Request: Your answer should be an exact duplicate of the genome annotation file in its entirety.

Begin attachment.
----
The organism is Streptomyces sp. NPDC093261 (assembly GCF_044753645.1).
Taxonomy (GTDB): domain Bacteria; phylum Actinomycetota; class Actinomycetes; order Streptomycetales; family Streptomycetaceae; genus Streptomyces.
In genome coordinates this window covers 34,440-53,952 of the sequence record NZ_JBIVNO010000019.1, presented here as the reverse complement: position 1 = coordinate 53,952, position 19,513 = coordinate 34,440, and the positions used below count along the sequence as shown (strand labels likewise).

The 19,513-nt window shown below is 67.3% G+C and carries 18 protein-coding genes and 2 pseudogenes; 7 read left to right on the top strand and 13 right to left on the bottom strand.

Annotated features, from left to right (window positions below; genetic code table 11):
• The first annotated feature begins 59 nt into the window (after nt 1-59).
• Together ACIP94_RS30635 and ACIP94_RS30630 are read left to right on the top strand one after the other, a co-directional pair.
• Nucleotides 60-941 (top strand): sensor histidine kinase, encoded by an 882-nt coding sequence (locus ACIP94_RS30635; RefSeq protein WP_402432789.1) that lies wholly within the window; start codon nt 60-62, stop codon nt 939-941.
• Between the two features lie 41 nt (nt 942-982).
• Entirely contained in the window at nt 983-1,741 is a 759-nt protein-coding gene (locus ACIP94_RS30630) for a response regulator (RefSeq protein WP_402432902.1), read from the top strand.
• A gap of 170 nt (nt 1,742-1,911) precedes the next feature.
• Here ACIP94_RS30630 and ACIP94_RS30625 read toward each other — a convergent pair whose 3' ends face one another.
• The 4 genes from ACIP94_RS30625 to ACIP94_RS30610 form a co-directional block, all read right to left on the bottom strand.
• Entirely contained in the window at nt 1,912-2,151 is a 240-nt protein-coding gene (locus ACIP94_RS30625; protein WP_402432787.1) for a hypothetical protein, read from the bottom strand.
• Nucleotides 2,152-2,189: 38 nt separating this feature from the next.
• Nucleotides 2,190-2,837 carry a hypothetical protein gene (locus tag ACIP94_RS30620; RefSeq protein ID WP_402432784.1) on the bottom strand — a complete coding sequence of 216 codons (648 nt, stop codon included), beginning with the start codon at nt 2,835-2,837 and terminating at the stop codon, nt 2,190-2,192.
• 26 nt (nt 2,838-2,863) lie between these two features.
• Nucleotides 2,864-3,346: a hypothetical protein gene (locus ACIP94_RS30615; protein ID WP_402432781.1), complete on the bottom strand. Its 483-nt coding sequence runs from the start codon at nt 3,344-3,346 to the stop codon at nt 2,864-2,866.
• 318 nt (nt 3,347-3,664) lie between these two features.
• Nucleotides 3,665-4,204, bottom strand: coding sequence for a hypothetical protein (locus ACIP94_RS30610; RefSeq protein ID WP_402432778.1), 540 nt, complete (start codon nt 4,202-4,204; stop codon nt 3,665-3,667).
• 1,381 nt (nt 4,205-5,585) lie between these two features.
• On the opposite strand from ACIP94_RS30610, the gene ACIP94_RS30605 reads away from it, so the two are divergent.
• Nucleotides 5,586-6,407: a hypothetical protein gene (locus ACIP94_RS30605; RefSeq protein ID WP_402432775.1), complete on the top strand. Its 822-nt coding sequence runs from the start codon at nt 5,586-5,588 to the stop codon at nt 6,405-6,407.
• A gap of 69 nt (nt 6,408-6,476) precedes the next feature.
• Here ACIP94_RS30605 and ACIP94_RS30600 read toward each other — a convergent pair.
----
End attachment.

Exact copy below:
The organism is Streptomyces sp. NPDC093261 (assembly GCF_044753645.1).
Taxonomy (GTDB): domain Bacteria; phylum Actinomycetota; class Actinomycetes; order Streptomycetales; family Streptomycetaceae; genus Streptomyces.
In genome coordinates this window covers 34,440-53,952 of the sequence record NZ_JBIVNO010000019.1, presented here as the reverse complement: position 1 = coordinate 53,952, position 19,513 = coordinate 34,440, and the positions used below count along the sequence as shown (strand labels likewise).

The 19,513-nt window shown below is 67.3% G+C and carries 18 protein-coding genes and 2 pseudogenes; 7 read left to right on the top strand and 13 right to left on the bottom strand.

Annotated features, from left to right (window positions below; genetic code table 11):
• The first annotated feature begins 59 nt into the window (after nt 1-59).
• Together ACIP94_RS30635 and ACIP94_RS30630 are read left to right on the top strand one after the other, a co-directional pair.
• Nucleotides 60-941 (top strand): sensor histidine kinase, encoded by an 882-nt coding sequence (locus ACIP94_RS30635; RefSeq protein WP_402432789.1) that lies wholly within the window; start codon nt 60-62, stop codon nt 939-941.
• Between the two features lie 41 nt (nt 942-982).
• Entirely contained in the window at nt 983-1,741 is a 759-nt protein-coding gene (locus ACIP94_RS30630) for a response regulator (RefSeq protein WP_402432902.1), read from the top strand.
• A gap of 170 nt (nt 1,742-1,911) precedes the next feature.
• Here ACIP94_RS30630 and ACIP94_RS30625 read toward each other — a convergent pair whose 3' ends face one another.
• The 4 genes from ACIP94_RS30625 to ACIP94_RS30610 form a co-directional block, all read right to left on the bottom strand.
• Entirely contained in the window at nt 1,912-2,151 is a 240-nt protein-coding gene (locus ACIP94_RS30625; protein WP_402432787.1) for a hypothetical protein, read from the bottom strand.
• Nucleotides 2,152-2,189: 38 nt separating this feature from the next.
• Nucleotides 2,190-2,837 carry a hypothetical protein gene (locus tag ACIP94_RS30620; RefSeq protein ID WP_402432784.1) on the bottom strand — a complete coding sequence of 216 codons (648 nt, stop codon included), beginning with the start codon at nt 2,835-2,837 and terminating at the stop codon, nt 2,190-2,192.
• 26 nt (nt 2,838-2,863) lie between these two features.
• Nucleotides 2,864-3,346: a hypothetical protein gene (locus ACIP94_RS30615; protein ID WP_402432781.1), complete on the bottom strand. Its 483-nt coding sequence runs from the start codon at nt 3,344-3,346 to the stop codon at nt 2,864-2,866.
• 318 nt (nt 3,347-3,664) lie between these two features.
• Nucleotides 3,665-4,204, bottom strand: coding sequence for a hypothetical protein (locus ACIP94_RS30610; RefSeq protein ID WP_402432778.1), 540 nt, complete (start codon nt 4,202-4,204; stop codon nt 3,665-3,667).
• 1,381 nt (nt 4,205-5,585) lie between these two features.
• On the opposite strand from ACIP94_RS30610, the gene ACIP94_RS30605 reads away from it, so the two are divergent.
• Nucleotides 5,586-6,407: a hypothetical protein gene (locus ACIP94_RS30605; RefSeq protein ID WP_402432775.1), complete on the top strand. Its 822-nt coding sequence runs from the start codon at nt 5,586-5,588 to the stop codon at nt 6,405-6,407.
• A gap of 69 nt (nt 6,408-6,476) precedes the next feature.
• Here ACIP94_RS30605 and ACIP94_RS30600 read toward each other — a convergent pair.